6. A method of increasing the production of fluids from a subterranean fluid-bearing formation having present therein sandstone and clay components comprising injecting down the wellbore penetrating said formation and injecting therefrom into said formation under a pressure greater than the formation pressure an aqueous acidizing composition comprising an acid aqueous solution formed by adding to an aqueous solution of about 10m about 18 weight percent of a mineral acid selected from the group consisting of hydrochloric and sulfuric acid from about 0.5 to about 10 percent by weight of a fluorine-containing salt selected from the group consisting of (A) fluorides of the formula:

wherein M is selected from the group consisting of NI-L, and Li and (B) acid fluorides of the formula:

MI-IF wherein M has the same meaning as described above, and having dissolved therein from about 0.5 to about 5 percent by weight of a vinylpyrrolidone polymer having an average molecular weight of about 10,000 to about 1,000,000 and comprising recurring units of the formula:

wherein R, R,,, R,, and R are independently selected from the group consisting of hydrogen and alkyl radicals having 1 to 5 inclusive carbon atoms, maintaining said composition in contact with the formation for a time sufficient for the acid to chemically react with the acid-soluble components of the formation to etch passageways therethrough thereby increasing substantially the flow capacity of the said subterranean formation.

7. The method of claim 6 wherein prior to injecting the said composition into the formation, the formation is pre-flushed with hydrochloric acid having a concentration of about 1 to about 5 weight percent.

8. The method of claim 6 wherein prior to injecting the said composition into the formation, the formation is preflushed with fresh water.

9. The method of claim 6 wherein in the composition employed the fluorine-containing salt is a fluoride of the formula:

wherein M is selected from the group consisting of NH, and Li.

10. The method of claim 6 wherein in the composition employed the fluorine-containing salt is ammonium fluoride.

11. The method of claim 6 wherein prior to injecting the composition a slug of an aqueous composition containing from about 2.5 to about 10 weight percent of a fluorine containing salt selected from the group consisting of (A) fluorides of the formula:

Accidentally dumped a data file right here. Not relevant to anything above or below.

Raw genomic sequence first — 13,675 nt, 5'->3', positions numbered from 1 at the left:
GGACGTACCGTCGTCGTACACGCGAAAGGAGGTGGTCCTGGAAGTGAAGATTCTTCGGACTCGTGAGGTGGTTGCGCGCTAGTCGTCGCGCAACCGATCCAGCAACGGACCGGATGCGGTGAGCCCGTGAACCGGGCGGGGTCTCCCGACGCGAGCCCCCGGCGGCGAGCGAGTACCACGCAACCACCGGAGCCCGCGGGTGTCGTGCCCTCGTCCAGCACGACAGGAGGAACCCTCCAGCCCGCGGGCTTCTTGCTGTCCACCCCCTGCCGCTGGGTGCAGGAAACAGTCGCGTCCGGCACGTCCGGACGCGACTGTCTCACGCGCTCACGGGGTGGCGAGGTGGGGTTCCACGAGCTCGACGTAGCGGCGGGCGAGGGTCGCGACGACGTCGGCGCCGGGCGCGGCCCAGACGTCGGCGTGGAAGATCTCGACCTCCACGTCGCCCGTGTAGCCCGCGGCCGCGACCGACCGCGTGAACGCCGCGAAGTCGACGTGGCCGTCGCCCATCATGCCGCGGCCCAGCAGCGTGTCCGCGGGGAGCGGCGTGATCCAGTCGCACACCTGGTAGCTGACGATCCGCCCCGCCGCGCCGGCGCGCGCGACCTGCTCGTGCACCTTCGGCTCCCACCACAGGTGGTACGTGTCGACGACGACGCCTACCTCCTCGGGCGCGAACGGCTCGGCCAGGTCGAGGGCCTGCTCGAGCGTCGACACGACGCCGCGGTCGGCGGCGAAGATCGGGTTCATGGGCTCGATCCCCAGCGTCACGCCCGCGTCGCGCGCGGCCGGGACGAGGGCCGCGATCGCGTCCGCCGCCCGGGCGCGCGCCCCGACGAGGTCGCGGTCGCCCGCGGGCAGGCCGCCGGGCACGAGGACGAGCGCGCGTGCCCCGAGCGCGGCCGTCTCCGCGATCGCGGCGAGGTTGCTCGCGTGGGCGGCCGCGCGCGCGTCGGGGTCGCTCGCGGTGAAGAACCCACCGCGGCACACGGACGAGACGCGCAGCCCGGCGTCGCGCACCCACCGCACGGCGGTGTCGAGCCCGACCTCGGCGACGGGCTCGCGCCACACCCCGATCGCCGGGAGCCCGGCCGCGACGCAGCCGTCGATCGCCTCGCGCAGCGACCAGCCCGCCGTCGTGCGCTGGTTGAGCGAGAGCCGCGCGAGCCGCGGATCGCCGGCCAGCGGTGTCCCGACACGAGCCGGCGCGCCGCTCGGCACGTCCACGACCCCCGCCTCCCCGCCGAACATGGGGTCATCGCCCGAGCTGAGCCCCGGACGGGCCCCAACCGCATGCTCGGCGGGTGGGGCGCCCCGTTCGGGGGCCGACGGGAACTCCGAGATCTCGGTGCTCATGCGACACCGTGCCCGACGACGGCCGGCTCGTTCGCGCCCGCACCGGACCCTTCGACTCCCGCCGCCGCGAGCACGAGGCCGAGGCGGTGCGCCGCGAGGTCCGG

wherein M is selected from the group consisting of Nl-L, and Li and (B) acid fluorides of the fonnula:

MHF

wherein M has the same meaning as described above.

12. The method of increasing the production of fluids from a subterranean fluid-bearing formation having present therein sandstone and clay components comprising injecting down the wellbore penetrating said formation and injecting therefrom into said formation under a pressure greater than the formation pressure an aqueous acidizing composition comprising an acid aqueous solution formed by adding to an aqueous solu- 12 tion of about 10 to about 18 weight percent of a mineral acid selected from the group consisting of hydrochloric and sulfuric acid and having dissolved therein, from about 0.5 to about 10 percent by weight of a fluorine-containing salt selected from the group consisting of (A) fluorides of the formula:

wherein M is selected from the group consisting of Nl-L, and Li and (B) acid fluorides of the formula:

MHF

wherein M has the same meaning as described above, and having dissolved therein from about 0.5 to about 5 percent by weight of a vinylpyrrolidone polymer having an average molecular weight of about 10,000 to about 1,000,000 and comprising recurring units of the formula:

l C CH

Patent Citations
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Referenced by
Citing PatentFiling datePublication dateApplicantTitle
US4079011 *Apr 26, 1976Mar 14, 1978Texaco Inc.Composition containing a polyvinylpyrrolidone and method for stimulating well production
US4479543 *Jul 28, 1983Oct 30, 1984Union Oil Company Of CaliforniaMethod for deeper penetrating acidizing of siliceous formations
US4567946 *Jun 13, 1984Feb 4, 1986Union Oil Company Of CaliforniaIncreasing the permeability of a subterranean reservoir
US4578201 *Mar 5, 1984Mar 25, 1986Phillips Petroleum CompanyN-vinyl lactam/unsaturated amide copolymers in thickened acid compositions
US4637882 *Dec 16, 1983Jan 20, 1987Exxon Research And Engineering CompanyPolyampholytes - high temperature viscosifiers for high ionic strength drilling fluids
US4690219 *Dec 5, 1985Sep 1, 1987Phillips Petroleum CompanyAcidizing using n-vinyl lactum/unsaturated amide copolymers
US7786049 *Feb 11, 2004Aug 31, 2010Halliburton Energy Services, Inc.Drilling fluids with improved shale inhibition and methods of drilling in subterranean formations
US7833945Jul 15, 2005Nov 16, 2010Halliburton Energy Services Inc.Treatment fluids with improved shale inhibition and methods of use in subterranean operations
US7905287Apr 19, 2005Mar 15, 2011Halliburton Energy Services Inc.Methods of using a polymeric precipitate to reduce the loss of fluid to a subterranean formation
US7943555Apr 19, 2005May 17, 2011Halliburton Energy Services Inc.Wellbore treatment kits for forming a polymeric precipitate to reduce the loss of fluid to a subterranean formation
US8455404Jul 15, 2005Jun 4, 2013Halliburton Energy Services, Inc.Treatment fluids with improved shale inhibition and methods of use in subterranean operations
Classifications
U.S. Classification166/307, 166/308.1
International ClassificationC09K8/60, C09K8/72
Cooperative ClassificationC09K8/74
European ClassificationC09K8/74